Objectives: To analyze filtering blebs after trabeculectomy by means of in vivo confocal microscopy and to correlate the images with clinical bleb appearance and function.
Method: In vivo confocal microscopy using the Heidelberg Retina Tomograph/Rostock Cornea Module (Heidelberg Engineering, Heidelberg, Germany) was performed in 53 filtering blebs in 45 patients 6 days to 30 years postoperatively.
Results: In vivo confocal microscopic findings significantly correlated with good bleb function included the number of epithelial microcysts (P = .03), a large total stromal cyst area (P = .009), the absence of encapsulated stromal cysts (P = .002), minimal vascularization (P = .05), and the absence of tortuous conjunctival vessels (P = .01). In contrast, a hyperreflective condensed bleb stroma was significantly associated with bleb failure (P<.001). Bleb stroma mainly consisting of a rarified collagenlike network was significantly linked to trabeculectomy performed with mitomycin C (P = .001). Epithelial and stromal inflammation were observed at a median of 1 and 4 months after surgery, respectively.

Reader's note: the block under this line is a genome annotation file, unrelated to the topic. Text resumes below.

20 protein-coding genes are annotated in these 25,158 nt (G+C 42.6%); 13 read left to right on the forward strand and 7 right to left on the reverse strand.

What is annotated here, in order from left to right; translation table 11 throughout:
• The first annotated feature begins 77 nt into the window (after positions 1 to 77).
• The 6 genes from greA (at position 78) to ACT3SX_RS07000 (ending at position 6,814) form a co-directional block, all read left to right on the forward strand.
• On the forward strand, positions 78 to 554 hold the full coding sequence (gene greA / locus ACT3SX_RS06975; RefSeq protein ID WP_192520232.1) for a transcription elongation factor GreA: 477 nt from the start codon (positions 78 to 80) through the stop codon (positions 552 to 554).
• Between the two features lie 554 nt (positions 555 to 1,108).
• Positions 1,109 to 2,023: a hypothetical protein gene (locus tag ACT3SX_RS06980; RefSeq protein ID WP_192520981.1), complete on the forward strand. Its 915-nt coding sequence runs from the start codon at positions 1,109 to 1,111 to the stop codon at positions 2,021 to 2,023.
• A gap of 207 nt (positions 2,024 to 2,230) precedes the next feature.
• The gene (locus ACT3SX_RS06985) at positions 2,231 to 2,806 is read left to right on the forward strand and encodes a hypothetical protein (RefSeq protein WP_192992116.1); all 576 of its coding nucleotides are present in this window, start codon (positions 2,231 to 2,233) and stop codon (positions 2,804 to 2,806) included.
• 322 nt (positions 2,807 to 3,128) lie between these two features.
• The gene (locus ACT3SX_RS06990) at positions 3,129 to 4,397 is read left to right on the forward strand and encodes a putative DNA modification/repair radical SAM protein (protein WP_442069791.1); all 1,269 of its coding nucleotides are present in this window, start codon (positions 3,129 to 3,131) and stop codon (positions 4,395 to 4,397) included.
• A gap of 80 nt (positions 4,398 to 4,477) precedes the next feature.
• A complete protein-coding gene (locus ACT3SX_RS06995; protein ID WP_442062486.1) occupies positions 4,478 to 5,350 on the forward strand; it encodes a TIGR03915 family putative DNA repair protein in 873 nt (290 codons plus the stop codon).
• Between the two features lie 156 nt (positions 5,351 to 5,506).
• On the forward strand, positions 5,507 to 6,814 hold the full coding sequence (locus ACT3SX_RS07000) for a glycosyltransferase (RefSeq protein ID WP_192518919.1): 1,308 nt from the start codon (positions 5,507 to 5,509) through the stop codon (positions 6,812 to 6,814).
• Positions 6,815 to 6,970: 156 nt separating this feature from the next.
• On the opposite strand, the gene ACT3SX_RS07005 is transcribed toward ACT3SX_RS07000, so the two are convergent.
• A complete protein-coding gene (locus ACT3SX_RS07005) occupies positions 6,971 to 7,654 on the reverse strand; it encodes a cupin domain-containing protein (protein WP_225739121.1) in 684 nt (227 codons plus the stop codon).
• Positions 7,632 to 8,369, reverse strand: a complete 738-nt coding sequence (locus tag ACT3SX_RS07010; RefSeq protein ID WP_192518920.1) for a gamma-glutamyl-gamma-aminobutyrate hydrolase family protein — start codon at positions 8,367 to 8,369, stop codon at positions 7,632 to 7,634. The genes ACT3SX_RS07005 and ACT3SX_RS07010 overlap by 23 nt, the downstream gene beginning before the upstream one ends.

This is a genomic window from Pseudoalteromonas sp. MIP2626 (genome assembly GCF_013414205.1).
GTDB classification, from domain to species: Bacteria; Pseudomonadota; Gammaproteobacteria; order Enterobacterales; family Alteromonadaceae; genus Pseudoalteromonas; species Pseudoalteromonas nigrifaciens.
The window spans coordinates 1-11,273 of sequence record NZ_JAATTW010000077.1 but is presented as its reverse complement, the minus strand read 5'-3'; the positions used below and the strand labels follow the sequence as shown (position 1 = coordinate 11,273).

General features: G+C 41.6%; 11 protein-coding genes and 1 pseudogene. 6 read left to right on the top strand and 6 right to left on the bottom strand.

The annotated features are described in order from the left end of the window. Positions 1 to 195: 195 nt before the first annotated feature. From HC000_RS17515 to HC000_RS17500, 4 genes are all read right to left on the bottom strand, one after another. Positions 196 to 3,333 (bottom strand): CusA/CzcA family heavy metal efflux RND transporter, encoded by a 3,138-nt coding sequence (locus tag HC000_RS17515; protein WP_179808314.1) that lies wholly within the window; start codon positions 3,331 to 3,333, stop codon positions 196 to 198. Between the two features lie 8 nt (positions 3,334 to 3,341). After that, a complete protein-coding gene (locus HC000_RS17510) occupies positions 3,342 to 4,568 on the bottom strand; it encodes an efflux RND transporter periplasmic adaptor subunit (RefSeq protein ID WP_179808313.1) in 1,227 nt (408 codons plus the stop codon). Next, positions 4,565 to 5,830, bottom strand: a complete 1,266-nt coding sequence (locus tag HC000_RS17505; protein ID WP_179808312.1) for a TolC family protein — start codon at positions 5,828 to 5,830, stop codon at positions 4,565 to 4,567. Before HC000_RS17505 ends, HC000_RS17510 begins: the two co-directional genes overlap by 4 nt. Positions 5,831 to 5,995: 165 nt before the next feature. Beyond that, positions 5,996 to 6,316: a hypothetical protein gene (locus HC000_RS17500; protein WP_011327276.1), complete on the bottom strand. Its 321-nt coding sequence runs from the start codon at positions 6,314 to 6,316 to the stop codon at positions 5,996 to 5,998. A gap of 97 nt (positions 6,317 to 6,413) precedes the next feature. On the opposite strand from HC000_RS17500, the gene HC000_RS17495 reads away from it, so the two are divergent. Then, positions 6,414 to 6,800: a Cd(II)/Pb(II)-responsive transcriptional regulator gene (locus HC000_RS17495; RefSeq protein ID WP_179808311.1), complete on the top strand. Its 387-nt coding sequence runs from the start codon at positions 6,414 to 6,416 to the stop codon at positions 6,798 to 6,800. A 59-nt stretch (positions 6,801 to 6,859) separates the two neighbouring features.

Conclusions: In vivo confocal microscopy using the Heidelberg Retina Tomograph/Rostock Cornea Module permits diagnostic imaging of filtering blebs and differentiation between good and insufficient bleb function. Moreover, the postoperative inflammatory reaction can be monitored directly for adapted postoperative anti-inflammatory treatment.